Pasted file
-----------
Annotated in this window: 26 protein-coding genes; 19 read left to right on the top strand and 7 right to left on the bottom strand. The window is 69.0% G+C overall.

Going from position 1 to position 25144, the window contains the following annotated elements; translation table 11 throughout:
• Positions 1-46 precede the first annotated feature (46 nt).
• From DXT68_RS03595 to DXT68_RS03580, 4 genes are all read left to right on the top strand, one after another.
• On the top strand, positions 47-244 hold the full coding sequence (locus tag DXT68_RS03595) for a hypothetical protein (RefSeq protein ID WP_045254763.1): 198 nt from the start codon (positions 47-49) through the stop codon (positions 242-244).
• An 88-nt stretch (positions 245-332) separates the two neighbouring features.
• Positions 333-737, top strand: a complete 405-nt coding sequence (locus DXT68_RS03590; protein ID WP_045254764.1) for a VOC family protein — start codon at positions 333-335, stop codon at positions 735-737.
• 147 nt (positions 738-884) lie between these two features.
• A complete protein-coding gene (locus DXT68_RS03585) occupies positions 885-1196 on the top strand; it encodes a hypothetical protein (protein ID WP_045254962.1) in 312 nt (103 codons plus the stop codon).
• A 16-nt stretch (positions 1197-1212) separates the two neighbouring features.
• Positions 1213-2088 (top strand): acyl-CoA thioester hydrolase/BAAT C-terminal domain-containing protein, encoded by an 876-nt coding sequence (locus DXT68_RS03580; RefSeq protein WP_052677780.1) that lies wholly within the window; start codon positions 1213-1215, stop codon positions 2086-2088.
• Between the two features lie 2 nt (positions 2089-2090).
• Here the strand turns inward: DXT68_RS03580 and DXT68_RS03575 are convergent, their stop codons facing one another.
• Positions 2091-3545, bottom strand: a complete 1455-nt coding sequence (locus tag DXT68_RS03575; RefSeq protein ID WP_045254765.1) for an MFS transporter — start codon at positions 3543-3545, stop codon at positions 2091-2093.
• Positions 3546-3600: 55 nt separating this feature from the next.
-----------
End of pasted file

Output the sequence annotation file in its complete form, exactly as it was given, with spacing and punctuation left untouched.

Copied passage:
Annotated in this window: 26 protein-coding genes; 19 read left to right on the top strand and 7 right to left on the bottom strand. The window is 69.0% G+C overall.

Going from position 1 to position 25144, the window contains the following annotated elements; translation table 11 throughout:
• Positions 1-46 precede the first annotated feature (46 nt).
• From DXT68_RS03595 to DXT68_RS03580, 4 genes are all read left to right on the top strand, one after another.
• On the top strand, positions 47-244 hold the full coding sequence (locus tag DXT68_RS03595) for a hypothetical protein (RefSeq protein ID WP_045254763.1): 198 nt from the start codon (positions 47-49) through the stop codon (positions 242-244).
• An 88-nt stretch (positions 245-332) separates the two neighbouring features.
• Positions 333-737, top strand: a complete 405-nt coding sequence (locus DXT68_RS03590; protein ID WP_045254764.1) for a VOC family protein — start codon at positions 333-335, stop codon at positions 735-737.
• 147 nt (positions 738-884) lie between these two features.
• A complete protein-coding gene (locus DXT68_RS03585) occupies positions 885-1196 on the top strand; it encodes a hypothetical protein (protein ID WP_045254962.1) in 312 nt (103 codons plus the stop codon).
• A 16-nt stretch (positions 1197-1212) separates the two neighbouring features.
• Positions 1213-2088 (top strand): acyl-CoA thioester hydrolase/BAAT C-terminal domain-containing protein, encoded by an 876-nt coding sequence (locus DXT68_RS03580; RefSeq protein WP_052677780.1) that lies wholly within the window; start codon positions 1213-1215, stop codon positions 2086-2088.
• Between the two features lie 2 nt (positions 2089-2090).
• Here the strand turns inward: DXT68_RS03580 and DXT68_RS03575 are convergent, their stop codons facing one another.
• Positions 2091-3545, bottom strand: a complete 1455-nt coding sequence (locus tag DXT68_RS03575; RefSeq protein ID WP_045254765.1) for an MFS transporter — start codon at positions 3543-3545, stop codon at positions 2091-2093.
• Positions 3546-3600: 55 nt separating this feature from the next.